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The African Free Trade Area Holds 1st Business Forum

The AfCFTA Secretariat held its first Business Forum from the 16th to the 18th in Cape Town. The SA Dept. of Trade and Industry minister, Ebrahim Patel opened the Forum and the SA Deputy President, Paul Mashatile, closed the event. The AfCFTA has much to be proud of, as its Secretary-General, Wamkele Mene, pointed out. The negotiations on tariffs are going well. About 10% remain to be discussed – however, these include some pretty important tariff lines including textiles. The Rules of Origin are nearly complete. These will define what products are “made in Africa”. Some foreign elements of assembly will be accepted but the majority of any product manufactured in Africa must be produced on the continent in order to be considered to be ‘made in Africa’ (see below). The Secretary-General also referred to the Protocols which are intended to reduce non-tariff barriers and grow business within the AfCFTA. Three Protocols – on investment, competition and intellectual property – have already been adopted this year. Member Parties must now ratify these in order to ensure their application. The Protocol on digital trade (see previous Newsletters) is being negotiated. The deadline set by the Secretariat is the end of June, however the second reading only took place last week.

EFA attended the conference and was interviewed by SABC on ecommerce’s interest in the AfCFTA ( – 4 minutes into the clip). EFA met, among others, the AfCFTA Secretary-General; Mr Fikile Majola, the SA Deputy Minister for Trade; the CEO of the Pan-African Payments and Settlement Services (PAPSS); Director for Trade Policy at the UN Economic Commission for Africa, the President of the African Business Council, as well as many government, business and civil society representatives. While it is excellent to be able to meet with key players, the conference itself was simply a succession of speakers or panels, with no questions allowed. EFA is concerned that this form of meeting will replace proper, informed and democratic discussion between stakeholders and the AfCFTA Secretariat/ or national negotiators. We are already warned that stakeholder engagement will not be welcomed in the future negotiations on the Digital Trade Protocol, and yet EFA’s comments on the Zero Draft of that Protocol have been greatly welcomed by many national negotiators, who are not specialists in the issues and who are keen to ensure that our sector can develop across the continent with the removal of the current restrictions.

As for the draft Digital Trade Protocol, a new draft is rumoured to be circulating. It is said that this has stripped out reference to payments which have been placed in a new Framework on Financial Services, which is already in Zero Draft form. It is also said that logistics may be covered in a new Framework on Trade in Services, although there is no confirmation of this. The AfCFTA works with protocols and frameworks. The latter are far wider in scope, whereas a protocol addresses just one issue – such as digital trade or Intellectual Property. So far, this author is not aware that any framework agreements have been adopted by the AfCFTA, but I stand to be corrected.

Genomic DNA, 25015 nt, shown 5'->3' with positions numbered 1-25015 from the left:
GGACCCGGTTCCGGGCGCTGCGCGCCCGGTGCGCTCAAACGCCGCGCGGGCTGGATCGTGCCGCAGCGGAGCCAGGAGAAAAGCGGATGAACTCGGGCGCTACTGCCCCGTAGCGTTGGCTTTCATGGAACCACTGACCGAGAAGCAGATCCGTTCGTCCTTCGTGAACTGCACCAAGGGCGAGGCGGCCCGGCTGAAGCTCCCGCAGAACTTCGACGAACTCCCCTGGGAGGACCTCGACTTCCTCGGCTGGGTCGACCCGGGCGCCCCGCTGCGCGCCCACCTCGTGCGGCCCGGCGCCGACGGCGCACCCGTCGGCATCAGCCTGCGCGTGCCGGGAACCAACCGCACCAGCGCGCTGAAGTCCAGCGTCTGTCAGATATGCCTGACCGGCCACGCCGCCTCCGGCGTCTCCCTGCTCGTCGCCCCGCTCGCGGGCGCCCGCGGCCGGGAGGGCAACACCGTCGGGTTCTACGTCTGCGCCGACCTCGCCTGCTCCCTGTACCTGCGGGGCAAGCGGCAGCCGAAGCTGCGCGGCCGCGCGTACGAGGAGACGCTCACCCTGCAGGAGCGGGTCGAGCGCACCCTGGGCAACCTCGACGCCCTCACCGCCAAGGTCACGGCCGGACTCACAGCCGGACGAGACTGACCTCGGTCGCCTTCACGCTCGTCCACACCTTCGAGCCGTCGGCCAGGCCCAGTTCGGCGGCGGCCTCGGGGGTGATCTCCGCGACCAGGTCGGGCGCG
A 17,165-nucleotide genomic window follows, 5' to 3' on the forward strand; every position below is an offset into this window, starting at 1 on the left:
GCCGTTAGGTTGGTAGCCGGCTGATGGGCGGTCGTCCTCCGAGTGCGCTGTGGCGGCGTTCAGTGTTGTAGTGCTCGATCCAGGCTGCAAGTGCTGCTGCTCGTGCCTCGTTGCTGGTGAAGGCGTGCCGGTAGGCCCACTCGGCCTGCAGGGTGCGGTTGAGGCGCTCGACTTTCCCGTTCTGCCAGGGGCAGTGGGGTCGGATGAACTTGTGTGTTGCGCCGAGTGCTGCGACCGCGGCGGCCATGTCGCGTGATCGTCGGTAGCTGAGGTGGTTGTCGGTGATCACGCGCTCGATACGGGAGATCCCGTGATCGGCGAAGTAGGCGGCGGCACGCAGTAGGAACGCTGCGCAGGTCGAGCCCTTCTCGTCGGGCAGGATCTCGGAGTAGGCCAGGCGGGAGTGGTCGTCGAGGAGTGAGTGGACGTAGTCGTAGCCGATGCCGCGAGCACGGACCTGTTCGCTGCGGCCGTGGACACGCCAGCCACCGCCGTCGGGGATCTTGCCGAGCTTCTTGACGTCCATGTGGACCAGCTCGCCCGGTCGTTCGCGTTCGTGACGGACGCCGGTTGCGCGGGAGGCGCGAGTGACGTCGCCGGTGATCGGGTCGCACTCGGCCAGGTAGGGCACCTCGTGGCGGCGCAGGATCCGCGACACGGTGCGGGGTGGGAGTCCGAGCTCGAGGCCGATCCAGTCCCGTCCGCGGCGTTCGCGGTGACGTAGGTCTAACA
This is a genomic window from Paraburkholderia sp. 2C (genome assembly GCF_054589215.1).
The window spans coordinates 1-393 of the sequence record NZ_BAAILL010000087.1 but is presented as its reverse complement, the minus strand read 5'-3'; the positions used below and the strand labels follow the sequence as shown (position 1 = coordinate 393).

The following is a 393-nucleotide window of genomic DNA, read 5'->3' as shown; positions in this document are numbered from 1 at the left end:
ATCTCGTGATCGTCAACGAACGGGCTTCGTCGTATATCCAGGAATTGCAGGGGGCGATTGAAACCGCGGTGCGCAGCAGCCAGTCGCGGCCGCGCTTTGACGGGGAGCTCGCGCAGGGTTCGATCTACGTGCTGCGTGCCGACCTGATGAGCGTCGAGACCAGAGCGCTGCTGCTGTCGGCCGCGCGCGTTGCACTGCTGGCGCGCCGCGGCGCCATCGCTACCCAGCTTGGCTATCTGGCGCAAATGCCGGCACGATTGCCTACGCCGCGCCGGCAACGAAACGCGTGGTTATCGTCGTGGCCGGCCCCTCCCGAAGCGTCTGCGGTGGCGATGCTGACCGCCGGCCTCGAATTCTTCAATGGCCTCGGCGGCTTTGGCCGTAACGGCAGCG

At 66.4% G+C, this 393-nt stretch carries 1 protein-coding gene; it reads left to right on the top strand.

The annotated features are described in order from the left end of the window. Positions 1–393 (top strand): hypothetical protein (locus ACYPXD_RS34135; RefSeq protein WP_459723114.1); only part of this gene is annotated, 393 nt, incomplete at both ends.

Meanwhile, the Nairobi-based African Organisation for Standardisation (ARSO) and the UN body, the International Trade Centre (ITC) have signed a MOU to assist with efforts to establish a ‘Made in Africa’ label and boost trade under the AfCFTA. The agreement renews a working commitment between the 2 organizations until 2028, with an updated cooperation framework reflecting developments in Africa’s regional integration efforts, underpinned by the AfCFTA, and a growing global shift towards the use of sustainability standards to demonstrate commitment to good environmental, social, ethical and food safety practices.

Finally, according to the International Monetary Fund in a recent report, the AfCFTA if successfully implemented could significantly boost economic growth and improve living standards at a time of rising geopolitical tensions and climate change. The IMF Report,  Trade Integration in Africa — Unleashing the Continent’s Potential in a Changing World , says: “Greater trade openness would help countries adapt to climate change and to strengthen food security, including by improving the availability and affordability of food supplies. More diversified and broad-based trade would reduce the impact of disruptions in specific markets and products that could result from shifts in global trade patterns.” The IMF also estimates that comprehensive reforms along with the AfCFTA implementation could increase the median merchandise trade flow between African countries by 53% and the rest of the world by 15%. That could raise the median per-capita GDP in Africa by more than 10% and lift as many as 50m people from extreme poverty by 2035.

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Alastair Tempest

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